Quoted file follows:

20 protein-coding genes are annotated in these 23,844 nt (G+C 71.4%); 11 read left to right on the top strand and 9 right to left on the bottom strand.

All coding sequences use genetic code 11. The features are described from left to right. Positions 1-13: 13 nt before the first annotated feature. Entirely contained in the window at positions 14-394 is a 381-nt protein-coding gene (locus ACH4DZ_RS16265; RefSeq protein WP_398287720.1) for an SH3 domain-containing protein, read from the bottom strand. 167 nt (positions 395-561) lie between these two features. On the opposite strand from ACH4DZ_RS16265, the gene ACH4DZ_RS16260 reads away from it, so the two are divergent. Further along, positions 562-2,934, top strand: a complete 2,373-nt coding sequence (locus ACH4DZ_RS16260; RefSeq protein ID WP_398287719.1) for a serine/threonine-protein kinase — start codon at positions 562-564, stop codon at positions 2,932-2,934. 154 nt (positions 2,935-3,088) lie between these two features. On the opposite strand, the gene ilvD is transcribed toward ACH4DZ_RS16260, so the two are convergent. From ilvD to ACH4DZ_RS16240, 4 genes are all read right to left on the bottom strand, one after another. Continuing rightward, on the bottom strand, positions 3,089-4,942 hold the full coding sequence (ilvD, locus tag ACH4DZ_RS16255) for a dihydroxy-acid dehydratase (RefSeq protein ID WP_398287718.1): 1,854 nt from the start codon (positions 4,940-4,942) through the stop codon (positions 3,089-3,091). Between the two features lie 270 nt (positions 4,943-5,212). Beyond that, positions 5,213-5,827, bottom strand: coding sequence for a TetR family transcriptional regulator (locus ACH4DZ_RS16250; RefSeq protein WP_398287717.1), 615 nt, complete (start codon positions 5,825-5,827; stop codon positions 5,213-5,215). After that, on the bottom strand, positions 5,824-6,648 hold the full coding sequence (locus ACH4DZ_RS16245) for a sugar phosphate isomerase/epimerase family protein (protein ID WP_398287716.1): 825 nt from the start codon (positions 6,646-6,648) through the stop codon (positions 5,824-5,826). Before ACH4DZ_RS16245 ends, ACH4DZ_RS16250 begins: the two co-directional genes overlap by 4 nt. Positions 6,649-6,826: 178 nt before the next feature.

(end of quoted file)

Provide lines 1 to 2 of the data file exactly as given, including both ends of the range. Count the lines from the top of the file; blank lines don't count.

20 protein-coding genes are annotated in these 23,844 nt (G+C 71.4%); 11 read left to right on the top strand and 9 right to left on the bottom strand.

All coding sequences use genetic code 11. The features are described from left to right. Positions 1-13: 13 nt before the first annotated feature. Entirely contained in the window at positions 14-394 is a 381-nt protein-coding gene (locus ACH4DZ_RS16265; RefSeq protein WP_398287720.1) for an SH3 domain-containing protein, read from the bottom strand. 167 nt (positions 395-561) lie between these two features. On the opposite strand from ACH4DZ_RS16265, the gene ACH4DZ_RS16260 reads away from it, so the two are divergent. Further along, positions 562-2,934, top strand: a complete 2,373-nt coding sequence (locus ACH4DZ_RS16260; RefSeq protein ID WP_398287719.1) for a serine/threonine-protein kinase — start codon at positions 562-564, stop codon at positions 2,932-2,934. 154 nt (positions 2,935-3,088) lie between these two features. On the opposite strand, the gene ilvD is transcribed toward ACH4DZ_RS16260, so the two are convergent. From ilvD to ACH4DZ_RS16240, 4 genes are all read right to left on the bottom strand, one after another. Continuing rightward, on the bottom strand, positions 3,089-4,942 hold the full coding sequence (ilvD, locus tag ACH4DZ_RS16255) for a dihydroxy-acid dehydratase (RefSeq protein ID WP_398287718.1): 1,854 nt from the start codon (positions 4,940-4,942) through the stop codon (positions 3,089-3,091). Between the two features lie 270 nt (positions 4,943-5,212). Beyond that, positions 5,213-5,827, bottom strand: coding sequence for a TetR family transcriptional regulator (locus ACH4DZ_RS16250; RefSeq protein WP_398287717.1), 615 nt, complete (start codon positions 5,825-5,827; stop codon positions 5,213-5,215). After that, on the bottom strand, positions 5,824-6,648 hold the full coding sequence (locus ACH4DZ_RS16245) for a sugar phosphate isomerase/epimerase family protein (protein ID WP_398287716.1): 825 nt from the start codon (positions 6,646-6,648) through the stop codon (positions 5,824-5,826). Before ACH4DZ_RS16245 ends, ACH4DZ_RS16250 begins: the two co-directional genes overlap by 4 nt. Positions 6,649-6,826: 178 nt before the next feature.